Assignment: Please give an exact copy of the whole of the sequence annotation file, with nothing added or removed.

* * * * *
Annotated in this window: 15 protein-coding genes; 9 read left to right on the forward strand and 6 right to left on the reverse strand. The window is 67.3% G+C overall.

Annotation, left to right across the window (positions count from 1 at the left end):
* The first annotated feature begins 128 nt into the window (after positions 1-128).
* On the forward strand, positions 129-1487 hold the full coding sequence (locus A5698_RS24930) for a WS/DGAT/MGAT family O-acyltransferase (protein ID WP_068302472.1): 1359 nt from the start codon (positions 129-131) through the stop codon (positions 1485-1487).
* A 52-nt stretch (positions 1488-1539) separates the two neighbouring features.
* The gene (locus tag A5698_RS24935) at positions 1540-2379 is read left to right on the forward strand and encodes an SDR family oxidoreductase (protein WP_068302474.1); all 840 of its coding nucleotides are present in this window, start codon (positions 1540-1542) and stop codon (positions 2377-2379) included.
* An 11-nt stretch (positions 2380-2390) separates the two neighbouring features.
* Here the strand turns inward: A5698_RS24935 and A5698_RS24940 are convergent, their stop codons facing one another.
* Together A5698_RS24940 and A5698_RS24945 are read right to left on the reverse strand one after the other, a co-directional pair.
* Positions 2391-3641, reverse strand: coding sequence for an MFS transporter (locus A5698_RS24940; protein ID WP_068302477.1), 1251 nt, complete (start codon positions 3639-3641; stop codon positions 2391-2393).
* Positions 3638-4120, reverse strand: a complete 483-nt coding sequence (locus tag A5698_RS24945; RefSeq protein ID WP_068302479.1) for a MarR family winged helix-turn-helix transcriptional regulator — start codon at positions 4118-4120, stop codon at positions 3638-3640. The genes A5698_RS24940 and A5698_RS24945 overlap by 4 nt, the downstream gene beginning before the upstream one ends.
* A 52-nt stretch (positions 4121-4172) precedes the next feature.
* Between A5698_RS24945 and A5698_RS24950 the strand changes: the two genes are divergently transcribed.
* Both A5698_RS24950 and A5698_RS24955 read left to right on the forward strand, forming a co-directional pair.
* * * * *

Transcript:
Annotated in this window: 15 protein-coding genes; 9 read left to right on the forward strand and 6 right to left on the reverse strand. The window is 67.3% G+C overall.

Annotation, left to right across the window (positions count from 1 at the left end):
* The first annotated feature begins 128 nt into the window (after positions 1-128).
* On the forward strand, positions 129-1487 hold the full coding sequence (locus A5698_RS24930) for a WS/DGAT/MGAT family O-acyltransferase (protein ID WP_068302472.1): 1359 nt from the start codon (positions 129-131) through the stop codon (positions 1485-1487).
* A 52-nt stretch (positions 1488-1539) separates the two neighbouring features.
* The gene (locus tag A5698_RS24935) at positions 1540-2379 is read left to right on the forward strand and encodes an SDR family oxidoreductase (protein WP_068302474.1); all 840 of its coding nucleotides are present in this window, start codon (positions 1540-1542) and stop codon (positions 2377-2379) included.
* An 11-nt stretch (positions 2380-2390) separates the two neighbouring features.
* Here the strand turns inward: A5698_RS24935 and A5698_RS24940 are convergent, their stop codons facing one another.
* Together A5698_RS24940 and A5698_RS24945 are read right to left on the reverse strand one after the other, a co-directional pair.
* Positions 2391-3641, reverse strand: coding sequence for an MFS transporter (locus A5698_RS24940; protein ID WP_068302477.1), 1251 nt, complete (start codon positions 3639-3641; stop codon positions 2391-2393).
* Positions 3638-4120, reverse strand: a complete 483-nt coding sequence (locus tag A5698_RS24945; RefSeq protein ID WP_068302479.1) for a MarR family winged helix-turn-helix transcriptional regulator — start codon at positions 4118-4120, stop codon at positions 3638-3640. The genes A5698_RS24940 and A5698_RS24945 overlap by 4 nt, the downstream gene beginning before the upstream one ends.
* A 52-nt stretch (positions 4121-4172) precedes the next feature.
* Between A5698_RS24945 and A5698_RS24950 the strand changes: the two genes are divergently transcribed.
* Both A5698_RS24950 and A5698_RS24955 read left to right on the forward strand, forming a co-directional pair.